Monday, November 15, 2010

more pointing data, please!

i finally went through the pointing data that petri took for me. as you can see from the plots below, there is definitely a significant cyclical error. this further confirms what i saw in the salticam data i analyzed as well as what amanda and i saw with the startracker data this past winter. this data is a bit cleaner, though. the top plot shows the altitude and azimuth residuals modeled with sines and cosines. the bottom plot shows the residuals from the tpoint analysis. here are the best-fit tpoint parameters (units are arcseconds):

1 IA +0.000 +438.59 21.765
2 IE -0.000 +81.29 13.257
3 AN -0.000 -136.51 14.616
4 AW -0.000 +392.59 14.501

Sky RMS = 82.03
Popn SD = 86.35

the terms IA and IE are basically encoder offsets while AN and AW are misalignments of the azimuth axis in the north-south and east-west directions, respectively. these numbers agree qualitatively with what i found with the salticam data in the sense that there's a significant axial misalignment of the order of 5-6 arcminutes. the measured amplitudes of AN and AW don't quite agree within the errors. also, the tpoint residual plots show some systematic errors in the residuals that are not being modeled (probably to do with the phase offset i found in my sin/cos fits).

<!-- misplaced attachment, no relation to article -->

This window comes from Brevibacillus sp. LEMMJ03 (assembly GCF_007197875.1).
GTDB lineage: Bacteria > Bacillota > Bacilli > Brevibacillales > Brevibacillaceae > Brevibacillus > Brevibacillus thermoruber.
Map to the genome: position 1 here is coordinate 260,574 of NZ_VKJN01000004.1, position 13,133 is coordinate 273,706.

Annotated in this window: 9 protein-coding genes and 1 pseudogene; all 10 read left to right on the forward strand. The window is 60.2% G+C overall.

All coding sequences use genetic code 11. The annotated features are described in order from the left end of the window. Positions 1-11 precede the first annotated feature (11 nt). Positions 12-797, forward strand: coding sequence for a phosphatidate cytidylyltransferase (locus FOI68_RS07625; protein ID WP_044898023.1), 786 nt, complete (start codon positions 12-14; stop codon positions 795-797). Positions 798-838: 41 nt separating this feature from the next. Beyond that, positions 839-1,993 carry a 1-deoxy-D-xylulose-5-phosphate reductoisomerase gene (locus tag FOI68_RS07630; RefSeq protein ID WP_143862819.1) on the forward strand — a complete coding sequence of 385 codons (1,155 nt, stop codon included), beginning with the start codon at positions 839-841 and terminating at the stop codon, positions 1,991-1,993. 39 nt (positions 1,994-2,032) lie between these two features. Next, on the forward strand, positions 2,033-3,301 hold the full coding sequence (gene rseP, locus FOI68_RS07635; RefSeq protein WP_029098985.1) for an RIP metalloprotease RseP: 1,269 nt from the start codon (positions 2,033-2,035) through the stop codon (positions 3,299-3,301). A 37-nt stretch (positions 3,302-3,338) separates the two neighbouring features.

the upshot is that i need more data. so if the seeing is not good enough to do IQ tasks, please take more pointing data for me. the more, the better. the procedure is pretty easy. pick catalog stars with good coordinates that have tracks as centered as possible. then tweak the telescope's pointing to place the star as close as possible to the position of the center of rotation. i believe petri determined this and it should be in the logs somewhere (near X=223, Y=273). once the star is there, take image and save the data. also remark in the log which images were used for pointing. seeing and focus can be bad. i only care that the star gets centered onto the center of rotation.


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